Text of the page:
Department of the Environment solicits comment, schedules public hearing on Water Quality Certification application for proposed Conowingo Dam relicensing

MEDIA CONTACT:

Jay Apperson

410-537-3003

jay.apperson@maryland.gov

FOR IMMEDIATE RELEASE:

 

Department of the Environment solicits comment, schedules public hearing on Water Quality Certification application for proposed Conowingo Dam relicensing
Applicant must show project will comply with State water quality standards; MDE states intention to deny application due to insufficient information

Baltimore, MD (November 18, 2014) – 

The Maryland Department of the Environment has issued public notice of the Proposed Relicensing of the Conowingo Hydroelectric Project Application for Water Quality Certification. The purpose of the notice is to solicit comments from the public and to announce the scheduling of a public hearing.

The Federal Energy Regulatory Commission (FERC) has issued a one-year extension of the current license for the operation of the Conowingo Dam. Under federal law and as part of FERC’s relicensing process, Exelon is required to obtain a Clean Water Act, Section 401 Water Quality Certification from MDE for the continued operation of the facility. Issuance of a Water Quality Certification is contingent upon the applicant demonstrating to MDE that the project will comply with State water quality standards. At this time, although no final determination has been made MDE intends to deny the application due to insufficient information provided by the applicant regarding the impacts of the activity on State water quality standards.

The insufficiency of information is reflected in the draft Lower Susquehanna River Watershed Assessment report. The draft report found that the loss of long-term sediment trapping capacity at the Conowingo Dam is causing impacts to the health of the Chesapeake Bay ecosystem. It also found that additional nutrient pollution associated with these changed conditions in the lower Susquehanna River system could result in Maryland not being able to meet Chesapeake Bay water quality standards, even with full implementation of Watershed Implementation Plans by 2025, in some of the Bay’s deeper northern waters. The draft report recommends additional study to quantity the full impact on Bay water quality caused by conditions at the Conowingo Dam. Enhanced monitoring is planned over the next two years.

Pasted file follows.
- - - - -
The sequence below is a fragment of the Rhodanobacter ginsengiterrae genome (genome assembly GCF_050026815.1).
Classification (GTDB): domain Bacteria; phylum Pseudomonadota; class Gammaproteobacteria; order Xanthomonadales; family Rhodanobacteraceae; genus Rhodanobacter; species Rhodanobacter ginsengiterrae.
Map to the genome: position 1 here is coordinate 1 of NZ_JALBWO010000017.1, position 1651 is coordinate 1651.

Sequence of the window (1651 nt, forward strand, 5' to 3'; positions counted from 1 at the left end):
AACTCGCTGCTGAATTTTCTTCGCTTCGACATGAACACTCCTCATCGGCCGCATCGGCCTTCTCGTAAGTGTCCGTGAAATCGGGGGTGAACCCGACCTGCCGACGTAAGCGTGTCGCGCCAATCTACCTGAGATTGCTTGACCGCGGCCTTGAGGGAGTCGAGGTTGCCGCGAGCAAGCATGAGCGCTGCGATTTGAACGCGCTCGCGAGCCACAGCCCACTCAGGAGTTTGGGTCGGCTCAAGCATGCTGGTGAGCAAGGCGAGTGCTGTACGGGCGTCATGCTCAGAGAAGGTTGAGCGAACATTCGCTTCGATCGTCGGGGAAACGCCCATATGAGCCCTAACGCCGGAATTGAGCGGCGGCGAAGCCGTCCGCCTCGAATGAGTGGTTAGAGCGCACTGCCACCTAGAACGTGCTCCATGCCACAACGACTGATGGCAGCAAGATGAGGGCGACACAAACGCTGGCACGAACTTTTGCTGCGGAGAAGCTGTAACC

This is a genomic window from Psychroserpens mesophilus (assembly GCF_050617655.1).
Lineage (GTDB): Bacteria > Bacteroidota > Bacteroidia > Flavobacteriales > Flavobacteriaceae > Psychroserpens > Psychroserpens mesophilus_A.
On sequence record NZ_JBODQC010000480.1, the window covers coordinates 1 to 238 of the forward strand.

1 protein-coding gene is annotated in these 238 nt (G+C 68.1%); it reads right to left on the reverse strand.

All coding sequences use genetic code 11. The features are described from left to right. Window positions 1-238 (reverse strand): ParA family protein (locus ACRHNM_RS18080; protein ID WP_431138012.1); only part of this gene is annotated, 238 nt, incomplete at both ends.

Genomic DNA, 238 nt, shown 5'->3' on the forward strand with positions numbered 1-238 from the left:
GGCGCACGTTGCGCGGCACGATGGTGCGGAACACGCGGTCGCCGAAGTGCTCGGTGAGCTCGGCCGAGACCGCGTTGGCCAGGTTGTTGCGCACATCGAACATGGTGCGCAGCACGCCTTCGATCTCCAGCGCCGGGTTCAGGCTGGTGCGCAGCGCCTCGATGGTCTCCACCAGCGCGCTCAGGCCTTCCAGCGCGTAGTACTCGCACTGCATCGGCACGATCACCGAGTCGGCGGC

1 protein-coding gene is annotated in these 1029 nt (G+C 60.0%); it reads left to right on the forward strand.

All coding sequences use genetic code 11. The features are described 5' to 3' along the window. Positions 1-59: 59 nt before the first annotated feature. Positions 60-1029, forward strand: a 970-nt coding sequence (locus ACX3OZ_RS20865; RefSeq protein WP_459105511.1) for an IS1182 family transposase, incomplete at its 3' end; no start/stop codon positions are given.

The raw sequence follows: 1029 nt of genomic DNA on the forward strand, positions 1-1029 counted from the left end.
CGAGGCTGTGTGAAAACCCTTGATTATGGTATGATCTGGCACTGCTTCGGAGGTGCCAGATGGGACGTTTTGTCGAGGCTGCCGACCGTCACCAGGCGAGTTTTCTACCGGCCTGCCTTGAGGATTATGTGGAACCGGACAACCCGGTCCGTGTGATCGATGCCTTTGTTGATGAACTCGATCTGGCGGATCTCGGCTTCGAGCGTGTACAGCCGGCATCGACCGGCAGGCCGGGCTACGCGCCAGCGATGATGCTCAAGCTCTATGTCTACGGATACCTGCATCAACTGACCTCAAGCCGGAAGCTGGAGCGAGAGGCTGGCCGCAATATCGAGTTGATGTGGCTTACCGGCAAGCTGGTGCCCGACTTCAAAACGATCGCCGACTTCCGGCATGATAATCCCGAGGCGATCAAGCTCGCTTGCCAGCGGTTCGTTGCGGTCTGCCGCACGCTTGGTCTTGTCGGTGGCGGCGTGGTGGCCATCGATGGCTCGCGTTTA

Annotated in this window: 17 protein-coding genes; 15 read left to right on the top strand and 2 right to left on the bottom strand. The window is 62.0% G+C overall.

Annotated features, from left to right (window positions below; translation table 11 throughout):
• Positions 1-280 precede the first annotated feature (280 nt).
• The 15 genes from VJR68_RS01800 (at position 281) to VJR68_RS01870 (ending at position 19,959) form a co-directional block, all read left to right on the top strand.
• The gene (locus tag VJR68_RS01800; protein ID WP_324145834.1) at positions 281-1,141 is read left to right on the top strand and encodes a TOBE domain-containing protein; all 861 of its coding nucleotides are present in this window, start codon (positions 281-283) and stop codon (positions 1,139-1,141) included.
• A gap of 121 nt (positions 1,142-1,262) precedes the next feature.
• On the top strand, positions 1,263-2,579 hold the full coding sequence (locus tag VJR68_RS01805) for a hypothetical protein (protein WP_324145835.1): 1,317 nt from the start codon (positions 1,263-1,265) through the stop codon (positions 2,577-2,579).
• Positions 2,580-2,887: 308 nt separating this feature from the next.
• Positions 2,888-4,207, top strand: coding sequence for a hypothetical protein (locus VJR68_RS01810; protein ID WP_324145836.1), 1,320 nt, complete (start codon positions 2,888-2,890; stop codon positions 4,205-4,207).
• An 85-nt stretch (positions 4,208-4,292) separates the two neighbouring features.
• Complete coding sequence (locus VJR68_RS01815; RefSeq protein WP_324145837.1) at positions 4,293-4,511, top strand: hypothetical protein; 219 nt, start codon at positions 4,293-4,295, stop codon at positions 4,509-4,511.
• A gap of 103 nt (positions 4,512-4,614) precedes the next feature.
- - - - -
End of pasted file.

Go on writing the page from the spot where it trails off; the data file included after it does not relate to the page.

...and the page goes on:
If it is ultimately determined that the project cannot comply with State water quality standards, the applicant could be required to mitigate the impacts to water quality through, for example, actions taken at the facility or by offsetting the facility’s impacts with pollution reduction activities at other locations in the watershed.

Exelon filed its Water Quality Certification application on January 31, 2014. The State must act within one year of receipt of the application or it waives its right to make a decision. Notice of the application, solicitation of public comments and the scheduling of a public hearing were published in the Maryland Register. A public hearing on this application is scheduled for January 7, 2015, at MDE’s Baltimore headquarters. Written comments may also be submitted. All comments must be received by the close of business on January 7, 2015.

Information on the notice, including information on submitting written comments, is on MDE’s website at http://bit.ly/MDEConowingowqc.

 

 

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